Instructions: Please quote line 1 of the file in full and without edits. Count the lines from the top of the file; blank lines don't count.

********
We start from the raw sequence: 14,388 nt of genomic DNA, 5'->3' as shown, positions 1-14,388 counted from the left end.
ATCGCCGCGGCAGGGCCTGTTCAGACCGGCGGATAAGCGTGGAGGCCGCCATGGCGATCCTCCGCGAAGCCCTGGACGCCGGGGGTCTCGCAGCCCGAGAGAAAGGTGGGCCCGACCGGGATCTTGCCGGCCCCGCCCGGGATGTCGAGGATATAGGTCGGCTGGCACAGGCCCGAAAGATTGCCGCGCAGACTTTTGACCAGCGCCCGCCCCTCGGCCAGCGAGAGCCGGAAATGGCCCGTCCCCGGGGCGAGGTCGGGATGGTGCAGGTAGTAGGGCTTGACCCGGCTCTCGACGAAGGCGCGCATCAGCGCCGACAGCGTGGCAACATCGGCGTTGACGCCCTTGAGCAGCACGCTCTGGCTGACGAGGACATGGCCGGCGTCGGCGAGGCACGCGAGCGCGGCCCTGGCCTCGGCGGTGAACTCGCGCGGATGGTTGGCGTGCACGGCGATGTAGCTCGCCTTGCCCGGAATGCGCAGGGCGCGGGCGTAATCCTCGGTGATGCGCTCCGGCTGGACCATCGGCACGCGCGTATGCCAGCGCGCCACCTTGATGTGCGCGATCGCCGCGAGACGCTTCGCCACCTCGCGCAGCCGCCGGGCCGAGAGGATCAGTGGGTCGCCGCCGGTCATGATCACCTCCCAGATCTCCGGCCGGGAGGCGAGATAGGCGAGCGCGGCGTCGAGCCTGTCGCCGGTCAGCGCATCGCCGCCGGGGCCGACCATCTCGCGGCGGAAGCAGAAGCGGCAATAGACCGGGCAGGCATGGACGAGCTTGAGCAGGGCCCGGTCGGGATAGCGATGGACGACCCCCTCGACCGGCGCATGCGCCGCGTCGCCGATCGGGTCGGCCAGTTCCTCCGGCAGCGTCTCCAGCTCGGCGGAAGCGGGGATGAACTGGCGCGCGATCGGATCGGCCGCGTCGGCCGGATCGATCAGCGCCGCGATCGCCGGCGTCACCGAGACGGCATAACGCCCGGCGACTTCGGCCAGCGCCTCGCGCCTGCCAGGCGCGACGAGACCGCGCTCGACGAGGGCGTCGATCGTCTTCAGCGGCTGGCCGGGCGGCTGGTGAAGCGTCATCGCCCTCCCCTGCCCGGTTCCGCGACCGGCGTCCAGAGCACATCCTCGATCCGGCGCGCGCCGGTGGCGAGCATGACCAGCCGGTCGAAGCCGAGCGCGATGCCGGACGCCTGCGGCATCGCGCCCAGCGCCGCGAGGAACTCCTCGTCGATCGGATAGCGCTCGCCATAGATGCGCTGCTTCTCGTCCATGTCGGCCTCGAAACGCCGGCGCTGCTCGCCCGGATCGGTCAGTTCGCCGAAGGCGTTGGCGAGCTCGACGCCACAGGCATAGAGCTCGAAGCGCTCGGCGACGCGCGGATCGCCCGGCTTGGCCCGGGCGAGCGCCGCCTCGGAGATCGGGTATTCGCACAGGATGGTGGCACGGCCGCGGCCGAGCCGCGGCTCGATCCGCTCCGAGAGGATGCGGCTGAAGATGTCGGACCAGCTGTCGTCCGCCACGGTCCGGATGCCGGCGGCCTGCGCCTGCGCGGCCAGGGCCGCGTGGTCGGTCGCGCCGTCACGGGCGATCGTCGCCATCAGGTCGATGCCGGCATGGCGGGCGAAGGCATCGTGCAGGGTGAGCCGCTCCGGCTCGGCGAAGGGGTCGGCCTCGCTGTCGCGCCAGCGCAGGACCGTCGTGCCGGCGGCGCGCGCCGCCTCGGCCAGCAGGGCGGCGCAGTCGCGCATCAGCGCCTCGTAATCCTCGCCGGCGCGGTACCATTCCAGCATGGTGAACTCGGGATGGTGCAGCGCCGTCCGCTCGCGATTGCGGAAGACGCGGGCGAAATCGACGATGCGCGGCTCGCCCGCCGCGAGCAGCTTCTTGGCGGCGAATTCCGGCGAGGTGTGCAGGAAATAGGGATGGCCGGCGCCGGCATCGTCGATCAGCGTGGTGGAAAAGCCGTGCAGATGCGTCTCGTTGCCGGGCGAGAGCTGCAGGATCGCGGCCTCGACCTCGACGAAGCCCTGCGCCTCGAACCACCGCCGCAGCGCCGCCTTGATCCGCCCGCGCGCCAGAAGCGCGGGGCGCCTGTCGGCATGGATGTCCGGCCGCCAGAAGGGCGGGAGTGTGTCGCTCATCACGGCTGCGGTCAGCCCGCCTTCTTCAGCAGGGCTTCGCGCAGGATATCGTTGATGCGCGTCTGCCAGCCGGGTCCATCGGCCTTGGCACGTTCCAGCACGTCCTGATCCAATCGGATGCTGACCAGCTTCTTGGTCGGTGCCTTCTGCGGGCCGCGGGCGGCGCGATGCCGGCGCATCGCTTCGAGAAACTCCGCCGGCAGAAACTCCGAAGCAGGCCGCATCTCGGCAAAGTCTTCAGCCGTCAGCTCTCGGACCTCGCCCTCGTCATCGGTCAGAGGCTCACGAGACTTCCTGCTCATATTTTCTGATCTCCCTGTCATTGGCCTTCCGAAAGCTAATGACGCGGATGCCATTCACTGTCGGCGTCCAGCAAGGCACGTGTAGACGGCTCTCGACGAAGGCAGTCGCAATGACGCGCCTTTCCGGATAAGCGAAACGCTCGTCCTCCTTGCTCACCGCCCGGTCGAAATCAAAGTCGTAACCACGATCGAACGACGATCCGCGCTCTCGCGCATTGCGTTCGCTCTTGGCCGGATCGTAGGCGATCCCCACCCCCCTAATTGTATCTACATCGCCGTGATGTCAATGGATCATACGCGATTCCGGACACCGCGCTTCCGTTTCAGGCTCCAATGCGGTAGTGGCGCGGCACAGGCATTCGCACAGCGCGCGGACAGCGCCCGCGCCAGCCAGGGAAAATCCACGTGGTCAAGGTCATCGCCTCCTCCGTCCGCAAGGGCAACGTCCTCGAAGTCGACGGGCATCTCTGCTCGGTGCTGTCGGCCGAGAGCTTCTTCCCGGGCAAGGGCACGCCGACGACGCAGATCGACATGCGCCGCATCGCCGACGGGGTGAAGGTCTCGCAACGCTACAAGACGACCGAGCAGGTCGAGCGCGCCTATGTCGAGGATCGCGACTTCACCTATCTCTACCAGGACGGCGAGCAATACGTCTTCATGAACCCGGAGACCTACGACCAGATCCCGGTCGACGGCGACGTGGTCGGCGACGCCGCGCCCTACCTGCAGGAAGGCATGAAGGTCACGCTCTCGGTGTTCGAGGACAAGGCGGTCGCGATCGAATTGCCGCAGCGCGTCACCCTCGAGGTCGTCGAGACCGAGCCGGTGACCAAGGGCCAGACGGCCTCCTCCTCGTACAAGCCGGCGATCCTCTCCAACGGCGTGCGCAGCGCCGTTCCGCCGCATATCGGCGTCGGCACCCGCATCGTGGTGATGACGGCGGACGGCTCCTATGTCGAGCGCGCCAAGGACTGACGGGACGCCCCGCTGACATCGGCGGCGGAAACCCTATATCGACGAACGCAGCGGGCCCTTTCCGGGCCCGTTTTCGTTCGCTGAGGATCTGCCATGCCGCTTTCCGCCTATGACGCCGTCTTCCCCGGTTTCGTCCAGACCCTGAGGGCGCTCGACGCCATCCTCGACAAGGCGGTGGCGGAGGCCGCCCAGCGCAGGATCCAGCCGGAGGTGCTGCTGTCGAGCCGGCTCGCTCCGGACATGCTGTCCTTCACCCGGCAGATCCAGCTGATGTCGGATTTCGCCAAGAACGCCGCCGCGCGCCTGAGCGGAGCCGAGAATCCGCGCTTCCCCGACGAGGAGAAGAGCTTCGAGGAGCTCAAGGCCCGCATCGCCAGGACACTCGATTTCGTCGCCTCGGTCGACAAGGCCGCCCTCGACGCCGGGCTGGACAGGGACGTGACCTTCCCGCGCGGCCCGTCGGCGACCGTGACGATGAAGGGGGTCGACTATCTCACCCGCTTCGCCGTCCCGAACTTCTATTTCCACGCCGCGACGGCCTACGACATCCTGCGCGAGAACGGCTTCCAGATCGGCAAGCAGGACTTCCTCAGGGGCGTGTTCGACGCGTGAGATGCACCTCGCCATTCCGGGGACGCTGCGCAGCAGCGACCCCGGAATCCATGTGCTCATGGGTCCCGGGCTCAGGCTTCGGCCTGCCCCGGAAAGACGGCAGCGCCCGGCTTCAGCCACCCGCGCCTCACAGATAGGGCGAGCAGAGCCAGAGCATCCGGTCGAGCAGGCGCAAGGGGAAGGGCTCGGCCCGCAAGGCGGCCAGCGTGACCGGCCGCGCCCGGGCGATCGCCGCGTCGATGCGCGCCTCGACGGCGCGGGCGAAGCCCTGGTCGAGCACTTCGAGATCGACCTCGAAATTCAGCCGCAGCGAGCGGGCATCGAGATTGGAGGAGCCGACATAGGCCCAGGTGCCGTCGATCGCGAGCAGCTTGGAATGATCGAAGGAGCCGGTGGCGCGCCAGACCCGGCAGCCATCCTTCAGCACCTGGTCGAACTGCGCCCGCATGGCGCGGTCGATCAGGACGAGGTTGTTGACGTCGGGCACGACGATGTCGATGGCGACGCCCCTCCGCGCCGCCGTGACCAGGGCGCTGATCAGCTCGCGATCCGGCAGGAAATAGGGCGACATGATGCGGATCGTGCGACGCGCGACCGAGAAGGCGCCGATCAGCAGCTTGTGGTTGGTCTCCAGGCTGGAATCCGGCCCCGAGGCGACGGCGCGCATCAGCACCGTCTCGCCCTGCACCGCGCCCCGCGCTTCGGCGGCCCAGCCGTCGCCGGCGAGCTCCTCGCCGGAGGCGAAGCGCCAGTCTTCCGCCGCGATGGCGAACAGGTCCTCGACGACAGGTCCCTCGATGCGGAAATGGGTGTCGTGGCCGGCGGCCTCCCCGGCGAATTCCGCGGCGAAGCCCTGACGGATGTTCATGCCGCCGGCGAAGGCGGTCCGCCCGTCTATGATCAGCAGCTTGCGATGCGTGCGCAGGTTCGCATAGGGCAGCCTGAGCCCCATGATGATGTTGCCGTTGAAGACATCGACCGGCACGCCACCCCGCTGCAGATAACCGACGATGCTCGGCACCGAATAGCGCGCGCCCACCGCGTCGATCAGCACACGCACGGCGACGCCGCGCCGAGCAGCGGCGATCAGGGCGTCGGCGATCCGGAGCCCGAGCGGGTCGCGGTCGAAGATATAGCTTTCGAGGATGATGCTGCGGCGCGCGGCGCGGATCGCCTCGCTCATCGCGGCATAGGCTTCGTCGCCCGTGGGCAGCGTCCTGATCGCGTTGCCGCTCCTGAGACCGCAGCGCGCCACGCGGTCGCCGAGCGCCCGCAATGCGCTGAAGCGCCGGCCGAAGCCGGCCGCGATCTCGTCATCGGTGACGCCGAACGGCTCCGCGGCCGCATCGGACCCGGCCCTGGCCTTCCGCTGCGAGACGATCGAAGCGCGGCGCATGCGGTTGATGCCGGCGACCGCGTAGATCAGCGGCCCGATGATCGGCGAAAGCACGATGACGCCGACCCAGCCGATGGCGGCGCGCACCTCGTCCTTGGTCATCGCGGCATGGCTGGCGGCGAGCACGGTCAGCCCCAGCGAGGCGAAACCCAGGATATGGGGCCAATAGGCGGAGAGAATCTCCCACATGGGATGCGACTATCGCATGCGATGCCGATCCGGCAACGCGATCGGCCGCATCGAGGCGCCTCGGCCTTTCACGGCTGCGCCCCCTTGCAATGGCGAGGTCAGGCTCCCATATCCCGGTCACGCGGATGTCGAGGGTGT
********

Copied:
We start from the raw sequence: 14,388 nt of genomic DNA, 5'->3' as shown, positions 1-14,388 counted from the left end.